Document Type


Publication Date



Human clinical trials seek to ameliorate the disease states and symptomatic progression of illnesses that, as of yet, are largely untreatable according to clinical standards. Ideally, clinical trials test “disease-modifying drugs,” i.e., therapeutic agents that specifically modify pathological features or molecular bases of the disease and would presumably have a large impact on disease progression. In the case of Alzheimer’s disease (AD), however, this approach appears to have stalled progress in the successful development of clinically useful therapies. For the last 25 years, clinical trials involving AD have centered on beta-amyloid (Aβ) and the Aβ hypothesis of AD progression and pathology. According to this hypothesis, the progression of AD begins following an accumulation of Aβ peptide, leading to eventual synapse loss and neuronal cell death: the true overriding pathological feature of AD. Clinical trials arising from the Aβ hypothesis target causal steps in the pathway in order to reduce the formation of Aβ or enhance clearance, and though agents have been successful in this aim, they remain unsuccessful in rescuing cognitive function or slowing cognitive decline. As such, further use of resources in the development of treatment options for AD that target Aβ, its precursors, or its products should be reevaluated. The purpose of this review was to give an overview of how human clinical trials are conducted in the USA and to assess the results of recent failed trials involving AD, the majority of which were based on the Aβ hypothesis. Based on these current findings, it is suggested that lowering Aβ is an unproven strategy, and it may be time to refocus on other targets for the treatment of this disease including pathological forms of tau.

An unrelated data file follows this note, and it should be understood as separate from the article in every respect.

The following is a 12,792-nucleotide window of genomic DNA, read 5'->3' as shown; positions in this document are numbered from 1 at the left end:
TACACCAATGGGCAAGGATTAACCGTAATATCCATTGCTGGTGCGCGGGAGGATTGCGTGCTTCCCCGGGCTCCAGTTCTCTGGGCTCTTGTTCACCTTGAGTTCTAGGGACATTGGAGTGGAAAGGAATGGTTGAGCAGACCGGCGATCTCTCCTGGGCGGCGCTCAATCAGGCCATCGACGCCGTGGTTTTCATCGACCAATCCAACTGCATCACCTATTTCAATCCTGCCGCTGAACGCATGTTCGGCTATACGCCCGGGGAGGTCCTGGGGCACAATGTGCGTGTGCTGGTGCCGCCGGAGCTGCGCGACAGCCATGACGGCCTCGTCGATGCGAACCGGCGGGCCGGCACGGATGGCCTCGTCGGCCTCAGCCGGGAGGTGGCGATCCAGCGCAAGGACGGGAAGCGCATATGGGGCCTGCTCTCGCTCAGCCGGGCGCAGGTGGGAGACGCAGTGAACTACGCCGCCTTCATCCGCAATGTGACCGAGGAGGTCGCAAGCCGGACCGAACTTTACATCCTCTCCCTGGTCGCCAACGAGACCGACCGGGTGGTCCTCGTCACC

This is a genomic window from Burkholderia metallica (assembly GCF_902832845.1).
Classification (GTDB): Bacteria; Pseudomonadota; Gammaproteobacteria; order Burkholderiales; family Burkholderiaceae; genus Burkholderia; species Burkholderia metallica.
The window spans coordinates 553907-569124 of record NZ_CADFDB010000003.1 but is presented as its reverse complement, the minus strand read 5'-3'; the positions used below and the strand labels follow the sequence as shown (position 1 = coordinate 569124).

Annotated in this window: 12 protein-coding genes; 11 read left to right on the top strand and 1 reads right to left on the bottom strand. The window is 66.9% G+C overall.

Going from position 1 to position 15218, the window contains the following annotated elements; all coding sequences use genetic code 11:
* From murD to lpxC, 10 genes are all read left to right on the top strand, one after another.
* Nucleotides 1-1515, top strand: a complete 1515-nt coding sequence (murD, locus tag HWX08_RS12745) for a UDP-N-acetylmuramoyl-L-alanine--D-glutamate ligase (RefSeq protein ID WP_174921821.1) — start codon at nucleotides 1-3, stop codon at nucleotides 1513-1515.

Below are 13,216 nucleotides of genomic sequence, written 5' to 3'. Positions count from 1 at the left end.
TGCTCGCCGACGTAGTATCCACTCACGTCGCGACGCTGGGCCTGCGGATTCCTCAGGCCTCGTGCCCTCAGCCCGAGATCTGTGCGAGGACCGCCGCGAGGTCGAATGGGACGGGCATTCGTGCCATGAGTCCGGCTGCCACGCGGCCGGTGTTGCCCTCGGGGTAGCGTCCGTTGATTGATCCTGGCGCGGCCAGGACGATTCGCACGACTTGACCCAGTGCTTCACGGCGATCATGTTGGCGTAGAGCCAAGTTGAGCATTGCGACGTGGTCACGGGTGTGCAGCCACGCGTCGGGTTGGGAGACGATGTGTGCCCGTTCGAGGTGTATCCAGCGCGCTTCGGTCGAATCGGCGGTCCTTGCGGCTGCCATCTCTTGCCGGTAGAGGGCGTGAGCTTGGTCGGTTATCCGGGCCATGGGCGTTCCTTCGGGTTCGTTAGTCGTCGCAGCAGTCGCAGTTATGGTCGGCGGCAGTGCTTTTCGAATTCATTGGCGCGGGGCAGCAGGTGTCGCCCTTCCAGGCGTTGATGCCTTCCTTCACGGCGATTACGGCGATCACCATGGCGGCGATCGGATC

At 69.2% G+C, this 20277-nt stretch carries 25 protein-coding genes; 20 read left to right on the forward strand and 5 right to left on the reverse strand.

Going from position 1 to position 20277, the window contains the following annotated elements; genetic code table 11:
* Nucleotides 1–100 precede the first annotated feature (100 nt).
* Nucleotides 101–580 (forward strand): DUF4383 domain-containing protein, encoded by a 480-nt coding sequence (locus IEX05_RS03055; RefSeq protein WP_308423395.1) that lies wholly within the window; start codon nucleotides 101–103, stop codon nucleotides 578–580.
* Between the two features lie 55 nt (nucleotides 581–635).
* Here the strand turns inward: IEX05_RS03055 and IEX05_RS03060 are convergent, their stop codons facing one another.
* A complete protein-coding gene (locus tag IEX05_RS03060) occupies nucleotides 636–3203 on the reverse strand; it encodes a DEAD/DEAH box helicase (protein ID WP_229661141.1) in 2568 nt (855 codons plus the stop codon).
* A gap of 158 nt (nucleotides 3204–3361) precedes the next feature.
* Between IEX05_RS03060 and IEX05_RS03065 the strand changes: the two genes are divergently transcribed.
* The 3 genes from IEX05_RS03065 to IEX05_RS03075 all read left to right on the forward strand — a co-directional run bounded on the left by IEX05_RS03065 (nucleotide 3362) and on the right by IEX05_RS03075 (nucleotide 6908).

Creative Commons License

Creative Commons Attribution 4.0 International License
This work is licensed under a Creative Commons Attribution 4.0 International License.

Included in

Biology Commons